Peggy Bechko: Storytelling for Fun, Profit & More

by Peggy Bechko

With the holidays coming I’m thinking more in terms of curiosity and wonder than instruction. So I thought I’d write a bit about storytelling – it’s origins – what it all means. Uh, oh, I don’t think I’ll get philosophical, but well, you never know.

Storytelling comes in many forms. The written word (you know novels, articles, ‘fake’ news, short stories, all that) pictures (paintings, movies, photos, drawings, etc.) music, religion…they all tell stories.

But there is a beginning to it all. And in my view it’s a bit of a circle. We kinda went from pictures on the walls and grunts to printed books via the printing press and now back to pictures on the walls (movies) and grunts!

Truly it seems remarkable to me.

Nobody really knows who told the first story and when. After all, there was no one who could record the event so the mists of time have swallowed it up like it has so many things.

My personal opinion is that it probably started when a bunch of cave people were huddled around a fire inside a cave after an unsuccessful hunt and the guys were spinning stories within earshot of the women to explain away the absence of a mammoth for the pot.

Or maybe Ugh got himself bored by a tusk of something and somebody spun a tale about how brave he’d been, how close he’d gotten in his determination to fell the beast.

So they told stories – you know, just verbally. After all, they couldn’t write. But then along came the talented one who could create pictures of sorts on walls.

Ha! Now that’s storytelling! Think about the Lascaux Caves in southern France. The painting found in the cave go back to a time between 15,000 and 13,000 BC. Human and animals are represented and the pictures tell a story of hunting. Cool!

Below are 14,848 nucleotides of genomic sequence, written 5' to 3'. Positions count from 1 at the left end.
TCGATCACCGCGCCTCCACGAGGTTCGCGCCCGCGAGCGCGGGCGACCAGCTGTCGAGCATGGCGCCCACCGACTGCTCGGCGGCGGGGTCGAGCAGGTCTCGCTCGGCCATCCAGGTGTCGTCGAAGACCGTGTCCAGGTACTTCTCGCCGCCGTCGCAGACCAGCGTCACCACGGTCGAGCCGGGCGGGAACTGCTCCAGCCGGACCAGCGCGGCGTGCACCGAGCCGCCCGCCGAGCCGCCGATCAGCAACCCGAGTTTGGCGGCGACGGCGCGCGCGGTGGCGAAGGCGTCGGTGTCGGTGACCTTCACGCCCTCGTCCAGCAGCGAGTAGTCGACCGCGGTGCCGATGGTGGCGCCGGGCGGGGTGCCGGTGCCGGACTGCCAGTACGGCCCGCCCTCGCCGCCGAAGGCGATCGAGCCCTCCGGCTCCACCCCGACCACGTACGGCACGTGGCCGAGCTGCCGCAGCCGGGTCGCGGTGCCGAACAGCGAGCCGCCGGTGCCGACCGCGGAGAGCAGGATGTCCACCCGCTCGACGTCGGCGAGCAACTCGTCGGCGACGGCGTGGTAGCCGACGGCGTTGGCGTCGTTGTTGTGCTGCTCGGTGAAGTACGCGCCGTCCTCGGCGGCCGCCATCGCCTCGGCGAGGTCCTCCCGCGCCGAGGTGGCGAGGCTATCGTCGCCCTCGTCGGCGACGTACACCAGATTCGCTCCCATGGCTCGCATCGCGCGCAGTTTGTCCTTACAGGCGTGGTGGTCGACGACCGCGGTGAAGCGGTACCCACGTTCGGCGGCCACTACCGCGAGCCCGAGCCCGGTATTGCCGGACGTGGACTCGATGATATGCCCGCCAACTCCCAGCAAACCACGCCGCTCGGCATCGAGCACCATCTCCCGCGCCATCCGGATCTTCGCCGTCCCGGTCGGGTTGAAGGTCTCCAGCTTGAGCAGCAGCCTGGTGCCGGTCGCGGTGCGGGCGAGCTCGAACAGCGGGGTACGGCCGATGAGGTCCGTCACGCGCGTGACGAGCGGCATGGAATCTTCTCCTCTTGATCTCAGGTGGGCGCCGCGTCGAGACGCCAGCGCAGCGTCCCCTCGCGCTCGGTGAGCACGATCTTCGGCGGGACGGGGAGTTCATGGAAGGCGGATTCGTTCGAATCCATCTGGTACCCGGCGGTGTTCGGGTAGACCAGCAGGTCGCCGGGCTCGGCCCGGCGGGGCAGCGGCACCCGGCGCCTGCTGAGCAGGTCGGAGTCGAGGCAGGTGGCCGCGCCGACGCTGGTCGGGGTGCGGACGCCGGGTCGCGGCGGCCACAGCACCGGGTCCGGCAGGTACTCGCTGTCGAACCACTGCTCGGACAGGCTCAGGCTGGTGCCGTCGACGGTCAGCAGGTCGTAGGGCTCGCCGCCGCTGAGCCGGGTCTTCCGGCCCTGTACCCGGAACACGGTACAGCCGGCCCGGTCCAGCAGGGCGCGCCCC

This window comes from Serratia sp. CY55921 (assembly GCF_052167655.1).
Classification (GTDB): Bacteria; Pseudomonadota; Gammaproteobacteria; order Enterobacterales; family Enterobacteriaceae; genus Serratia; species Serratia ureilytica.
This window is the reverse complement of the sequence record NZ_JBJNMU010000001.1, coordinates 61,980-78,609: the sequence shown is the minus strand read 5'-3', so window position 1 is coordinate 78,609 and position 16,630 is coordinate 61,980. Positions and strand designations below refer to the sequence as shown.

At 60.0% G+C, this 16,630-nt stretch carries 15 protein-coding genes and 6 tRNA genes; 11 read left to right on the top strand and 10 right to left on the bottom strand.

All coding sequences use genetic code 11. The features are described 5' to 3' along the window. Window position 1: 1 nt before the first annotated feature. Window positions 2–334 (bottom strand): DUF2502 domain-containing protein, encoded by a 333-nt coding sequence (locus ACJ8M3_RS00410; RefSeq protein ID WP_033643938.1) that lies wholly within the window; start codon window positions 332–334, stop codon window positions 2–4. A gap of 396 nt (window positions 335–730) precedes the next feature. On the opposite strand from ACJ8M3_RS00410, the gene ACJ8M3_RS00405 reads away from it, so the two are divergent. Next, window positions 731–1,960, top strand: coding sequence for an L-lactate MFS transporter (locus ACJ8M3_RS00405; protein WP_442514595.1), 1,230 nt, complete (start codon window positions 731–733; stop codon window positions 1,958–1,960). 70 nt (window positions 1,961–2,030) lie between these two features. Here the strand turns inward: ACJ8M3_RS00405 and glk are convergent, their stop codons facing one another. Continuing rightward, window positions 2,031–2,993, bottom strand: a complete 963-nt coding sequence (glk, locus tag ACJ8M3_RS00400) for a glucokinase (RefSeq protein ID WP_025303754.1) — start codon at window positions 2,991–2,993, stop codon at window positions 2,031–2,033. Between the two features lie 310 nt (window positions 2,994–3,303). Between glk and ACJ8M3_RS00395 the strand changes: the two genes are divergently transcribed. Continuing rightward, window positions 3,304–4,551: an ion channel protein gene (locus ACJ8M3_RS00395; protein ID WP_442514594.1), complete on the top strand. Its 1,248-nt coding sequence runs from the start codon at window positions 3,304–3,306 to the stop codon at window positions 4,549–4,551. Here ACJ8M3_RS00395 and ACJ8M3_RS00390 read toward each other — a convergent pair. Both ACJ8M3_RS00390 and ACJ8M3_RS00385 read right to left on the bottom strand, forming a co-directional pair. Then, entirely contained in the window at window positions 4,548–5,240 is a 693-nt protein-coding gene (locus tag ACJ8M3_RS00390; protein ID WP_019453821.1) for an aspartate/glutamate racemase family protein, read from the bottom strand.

Okay, so here we are, a big-brained animal with this kind of scrawny body, especially compared to the large animals us skinny little folk want to bring down. Not to mention the big predators were pretty determined to get us. Survival was a great idea so people continued to work together and tell stories.

And I’ve discovered that stories were originally the key to our survival. Stories were intrinsic to how people formed tribes, and evolutionary biologist say stories and our ability to tell stories developed about the same time as grunts began to turn into words.

Before man began writing memory was all he had so he better be a good listener and keep things fairly straight in his retelling.

So who were the storytellers? People like priests, shamans, revered warriors, anyone who could pass along information in their stories that benefited the listener. Remember Gilgamesh? Written down now, but at first a story passed from the lips of one to the ears of others.

And, can you guess the earliest known record as to the origins of storytelling (besides cave paintings I mean)? It was the sons of Egyptian king Cheops who entertained their father with stories.

Myths, legends, fairy tales, the hero’s journey and epic adventures. All stories told and retold, then making their way to the printed page, they passed on wisdom and knowledge from early people, from one generation to the next. It appears humans are the only animals that create and tell stories, at least for now.

How we tell stories has changed drastically from the beginning. We’ve gone from cave painting to Shakespeare’s plays to novels and now to movies and YouTube clips. Today, people want stories because stories allow the reader or the moviegoer to sympathize with and relate to characters. To experience things outside of their everyday life. To imagine new worlds.

It’s amazing how the deeply ingrained desire to tell and absorb stories continues today and grows stronger, continuing its powerful impact on the way we live and how we see life.

So, who’s the storyteller now? You?

Time to get busy and write. Show us life. Give us hope.

Peggy Bechko is a TVWriter™ Contributing Editor. Learn more about her sensational career HERE. Peggy’s new comic series, Planet of the Eggs, written and illustrated with Charlene Brash-Sorensen is available on Kindle. And, while you’re at it, visit the Planet of the Eggs Facebook page and her terrific blog.